Employees: how to successfully negotiate a raise

If you’re looking for a salary that matches your hard work, it probably won’t arrive on its own. You shouldn’t be afraid to ask for higher pay, and you’ll succeed if you follow these tips.

Know the other person

There will be at least two people at the negotiation: you and your boss, or you and a human resources representative. You shouldn’t be thrown off if you end up in front of someone you weren’t expecting, as it can make you look sloppy and hurt your whole argumentation. Instead, be ready for every possible scenario you can imagine. Know that you’ll be able to appeal directly to your employer if they’re there, but it can be easier to ask for compensation to someone from the human resources department.

Keep your emotions at bay

The place you work at is a professional environment where extreme emotions can cause prejudices and more harm than good. It’s always best to stay calm and likable during a negotiation, or you risk being perceived as unprofessional. This includes avoiding bursting to tears and starting to shout. Take a few deep breaths and think of better ways to get your point across.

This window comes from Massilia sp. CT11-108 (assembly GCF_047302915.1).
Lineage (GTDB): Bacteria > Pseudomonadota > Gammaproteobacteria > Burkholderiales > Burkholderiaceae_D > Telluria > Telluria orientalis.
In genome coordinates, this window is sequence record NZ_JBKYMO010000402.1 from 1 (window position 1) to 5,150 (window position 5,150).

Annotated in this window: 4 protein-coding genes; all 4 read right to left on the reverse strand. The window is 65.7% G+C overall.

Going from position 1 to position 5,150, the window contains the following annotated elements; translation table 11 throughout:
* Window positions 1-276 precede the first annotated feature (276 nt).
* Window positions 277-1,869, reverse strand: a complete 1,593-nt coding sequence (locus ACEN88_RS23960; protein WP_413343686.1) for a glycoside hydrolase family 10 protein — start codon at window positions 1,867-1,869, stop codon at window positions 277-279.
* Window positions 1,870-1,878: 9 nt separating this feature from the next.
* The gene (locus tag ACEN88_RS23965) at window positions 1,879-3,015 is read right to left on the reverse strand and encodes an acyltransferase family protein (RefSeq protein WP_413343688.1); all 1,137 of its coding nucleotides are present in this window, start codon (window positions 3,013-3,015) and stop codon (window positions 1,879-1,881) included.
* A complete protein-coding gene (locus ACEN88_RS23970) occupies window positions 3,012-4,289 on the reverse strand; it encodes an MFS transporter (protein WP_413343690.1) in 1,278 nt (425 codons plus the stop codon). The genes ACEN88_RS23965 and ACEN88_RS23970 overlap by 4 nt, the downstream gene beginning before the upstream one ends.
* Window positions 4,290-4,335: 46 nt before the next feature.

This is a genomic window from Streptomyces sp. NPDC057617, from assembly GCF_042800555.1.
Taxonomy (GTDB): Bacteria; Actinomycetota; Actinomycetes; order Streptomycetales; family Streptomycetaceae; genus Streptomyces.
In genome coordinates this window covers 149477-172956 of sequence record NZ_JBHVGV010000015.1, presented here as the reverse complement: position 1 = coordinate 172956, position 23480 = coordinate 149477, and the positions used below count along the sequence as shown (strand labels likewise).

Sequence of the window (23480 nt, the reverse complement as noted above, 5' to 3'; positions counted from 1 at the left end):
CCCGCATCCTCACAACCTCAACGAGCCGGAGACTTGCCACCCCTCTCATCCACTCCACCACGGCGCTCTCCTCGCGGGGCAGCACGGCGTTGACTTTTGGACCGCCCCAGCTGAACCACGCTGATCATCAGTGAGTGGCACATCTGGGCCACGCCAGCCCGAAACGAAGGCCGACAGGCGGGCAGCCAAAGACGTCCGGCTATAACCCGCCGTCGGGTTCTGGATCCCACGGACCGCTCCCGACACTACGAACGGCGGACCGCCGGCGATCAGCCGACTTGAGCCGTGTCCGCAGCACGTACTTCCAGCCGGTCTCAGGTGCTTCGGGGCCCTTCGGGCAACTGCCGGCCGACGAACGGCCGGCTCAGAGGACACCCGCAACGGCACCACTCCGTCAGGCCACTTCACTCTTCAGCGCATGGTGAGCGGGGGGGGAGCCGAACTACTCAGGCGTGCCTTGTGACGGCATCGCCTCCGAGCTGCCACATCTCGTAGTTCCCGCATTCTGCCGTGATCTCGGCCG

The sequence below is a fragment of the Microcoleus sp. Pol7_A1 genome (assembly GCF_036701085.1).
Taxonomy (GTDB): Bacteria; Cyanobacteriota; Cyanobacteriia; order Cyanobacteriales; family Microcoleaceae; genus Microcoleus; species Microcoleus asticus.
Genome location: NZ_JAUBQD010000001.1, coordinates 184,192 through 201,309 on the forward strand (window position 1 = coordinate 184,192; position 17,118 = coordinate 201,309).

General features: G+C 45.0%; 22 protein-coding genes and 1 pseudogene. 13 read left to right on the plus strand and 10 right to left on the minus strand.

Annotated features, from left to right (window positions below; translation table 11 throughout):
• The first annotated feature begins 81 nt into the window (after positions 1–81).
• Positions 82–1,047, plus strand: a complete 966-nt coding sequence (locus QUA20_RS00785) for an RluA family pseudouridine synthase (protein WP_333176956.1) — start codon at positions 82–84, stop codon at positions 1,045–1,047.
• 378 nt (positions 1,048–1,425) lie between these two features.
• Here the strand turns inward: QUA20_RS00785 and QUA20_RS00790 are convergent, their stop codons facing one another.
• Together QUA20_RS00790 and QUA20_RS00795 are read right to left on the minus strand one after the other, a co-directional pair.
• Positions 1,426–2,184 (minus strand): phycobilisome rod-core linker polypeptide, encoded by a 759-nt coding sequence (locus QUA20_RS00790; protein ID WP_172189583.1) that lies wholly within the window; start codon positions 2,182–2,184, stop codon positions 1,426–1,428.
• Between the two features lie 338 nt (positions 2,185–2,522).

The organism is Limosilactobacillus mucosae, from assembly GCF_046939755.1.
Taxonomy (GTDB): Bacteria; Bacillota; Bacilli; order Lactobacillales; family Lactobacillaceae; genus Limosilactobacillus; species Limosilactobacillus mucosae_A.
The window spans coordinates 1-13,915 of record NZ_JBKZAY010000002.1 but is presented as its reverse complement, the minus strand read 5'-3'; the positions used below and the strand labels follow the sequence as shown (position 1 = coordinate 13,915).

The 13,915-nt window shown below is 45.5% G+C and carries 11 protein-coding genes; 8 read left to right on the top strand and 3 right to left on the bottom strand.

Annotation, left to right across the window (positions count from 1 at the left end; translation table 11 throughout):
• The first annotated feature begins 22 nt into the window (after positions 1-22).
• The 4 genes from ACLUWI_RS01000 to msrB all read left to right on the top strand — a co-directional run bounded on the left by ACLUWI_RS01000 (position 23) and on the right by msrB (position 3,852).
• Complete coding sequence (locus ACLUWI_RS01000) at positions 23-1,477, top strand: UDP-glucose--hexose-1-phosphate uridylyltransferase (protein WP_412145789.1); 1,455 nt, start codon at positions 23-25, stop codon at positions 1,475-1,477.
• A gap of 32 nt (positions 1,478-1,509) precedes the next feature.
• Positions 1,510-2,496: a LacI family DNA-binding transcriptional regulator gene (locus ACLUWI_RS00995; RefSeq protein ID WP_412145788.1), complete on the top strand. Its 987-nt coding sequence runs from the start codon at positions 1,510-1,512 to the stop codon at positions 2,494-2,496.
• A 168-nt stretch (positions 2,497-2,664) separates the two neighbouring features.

Confidence is key

If you can’t convince yourself that you deserve a raise and you’re a good fit for the company, how will you get your employer to believe it? Focus on what you can offer, what you’ve achieved so far, and figure out what you’re worth. Rehearse how to let other people know this without looking too cocky. Try stating objective facts and actual actions you’ve taken that show your abilities by themselves. Sometimes, actions speak louder than words!

Gain confidence with some preparation!

Set the “anchor” number

There’s no shame in asking for what you want loudly and clearly. After you’ve given the reasons why you deserve higher pay, set an estimated amount for it. If you’re the first one to name a specific sum, you’ll have more bargaining power, as the rest of the discussion will most probably revolve around it. Your employer will most likely try to lower it, no matter the number, so aim high!

If you aim too low, you’ll never reach the amount you’re thinking about. In other words, it’ll put you in an immediate disadvantage in front of your employer, not only because they’ll probably negotiate down the amount, but because you can come off as insecure or self-deprecating.

Do some active listening

Negotiating includes a compromise from the two parties involved in it. Sometimes, this means compromising a demand, other times it’s simply listening to what the person in front of you has to say. The best agreements are reached when taking into account what the other is willing to offer. This goes both ways, meaning that you and your boss need to actively listen to each other.

Read this article and become a successful negotiator!

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